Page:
Despite sitting more than three minutes down, Mikel Landa still harbours hopes that he and his Movistar team can take overall victory at the Tour de France and believes he has seen the first signs of panic from Team Sky on stage 12 on Alpe d'Huez.
Landa's former teammate Geraint Thomas won his second consecutive stage to extend his lead in the overall classification, but the Spaniard believes that the team looked rushed and there will be moments when that can be exploited in the coming stages.
"To win it will be really complicated, we know what is to come but we have to go and fight for the victory, a podium, whatever it is," Landa told the press after the stage. "Today, I think that we saw Sky a little more hurried, although they have won again. I think that with every day that passes, we can open up options."
Landa was the picture of pain just beyond the finish line on the Alpe d'Huez. As the assembled Spanish media waited patiently to hear his thoughts, Landa coughed and sputtered, stretched prone on a concrete wall. Landa had to dig deep to get back to the leading group after he was distanced during the string of attacks and he wasn't yet ready to ride the brief distance to the team hotel atop the Alpe.
"The day was really hard for me after hurting my back in the crash," Landa said. "I have tried to forget a little bit about the pain and get into the race but Alpe d'Huez was really hard, Bernal set an asphyxiating rhythm and later I was always on my limit. In the end, I think that I can be satisfied."
Landa did eventually re-join the other general classification contenders inside the final three kilometres, before launching an attack with only a few hundred metres to go. Though, he would eventually lose seven seconds to Thomas, plus the additional bonus seconds.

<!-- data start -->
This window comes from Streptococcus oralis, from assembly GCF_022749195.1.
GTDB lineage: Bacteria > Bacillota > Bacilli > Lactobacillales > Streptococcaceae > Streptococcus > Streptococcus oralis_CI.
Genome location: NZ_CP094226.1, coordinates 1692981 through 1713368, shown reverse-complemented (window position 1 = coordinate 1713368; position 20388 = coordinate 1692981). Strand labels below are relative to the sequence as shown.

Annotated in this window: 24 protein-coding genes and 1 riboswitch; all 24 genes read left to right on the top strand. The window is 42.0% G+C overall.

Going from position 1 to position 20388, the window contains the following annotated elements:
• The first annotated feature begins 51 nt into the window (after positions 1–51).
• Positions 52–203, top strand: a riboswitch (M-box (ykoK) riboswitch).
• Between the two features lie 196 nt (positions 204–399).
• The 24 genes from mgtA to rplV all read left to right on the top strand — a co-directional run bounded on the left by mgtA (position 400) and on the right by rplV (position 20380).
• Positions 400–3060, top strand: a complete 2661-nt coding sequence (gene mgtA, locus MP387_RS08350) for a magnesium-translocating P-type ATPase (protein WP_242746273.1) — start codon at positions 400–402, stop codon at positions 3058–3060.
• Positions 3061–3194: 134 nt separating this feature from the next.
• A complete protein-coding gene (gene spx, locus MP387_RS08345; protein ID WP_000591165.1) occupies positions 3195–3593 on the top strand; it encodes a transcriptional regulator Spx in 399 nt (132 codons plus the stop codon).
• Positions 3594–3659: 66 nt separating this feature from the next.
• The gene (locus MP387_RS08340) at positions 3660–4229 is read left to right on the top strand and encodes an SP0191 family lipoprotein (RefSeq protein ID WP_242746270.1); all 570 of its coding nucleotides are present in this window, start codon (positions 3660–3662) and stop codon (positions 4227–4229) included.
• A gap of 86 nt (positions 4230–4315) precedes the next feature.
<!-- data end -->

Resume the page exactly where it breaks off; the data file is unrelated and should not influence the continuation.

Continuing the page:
"When I was able to get back in, I saw that there were so few, I said to myself, 'better to go ahead and they can catch me than to be behind and stay put,'" he said. "But, I suffered a lot, my back is screwed and I was suffering, that's the truth. It is a muscular problem and I would really like to forget about it, I cannot let the crash get to me."
Nairo Quintana would fare worse, losing 47 seconds after he was distanced with six kilometres to go. Movistar set to animate the race once again by sending Alejandro Valverde up the road. This time, he would go in the early move, but it still wouldn't work out for the 38-year-old and he added a further 4:29 to his deficit, putting him down to 12th and well out of contention in the overall battle. However, Landa insisted that Valverde still has an important part to play.
"We tried to make it hurt a little more, we have this intention, but it did not come," he said. "Whether he is a leader or not, he has a lot of importance, look at all of the work that he did today. Leader or no leader, he is an extra teammate."
On the battle for leadership between his two former teammates Thomas and Chris Froome, Landa believed that Froome would still rise to the top.
"Thomas is very tough, but Froome is a great rider. He will be the reference point in the end."
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Born in Ireland to a cycling family and later moved to the Isle of Man, so there was no surprise when I got into the sport. Studied sports journalism at university before going on to do a Masters in sports broadcast. After university I spent three months interning at Eurosport, where I covered the Tour de France. In 2012 I started at Procycling Magazine, before becoming the deputy editor of Procycling Week. I then joined Cyclingnews, in December 2013.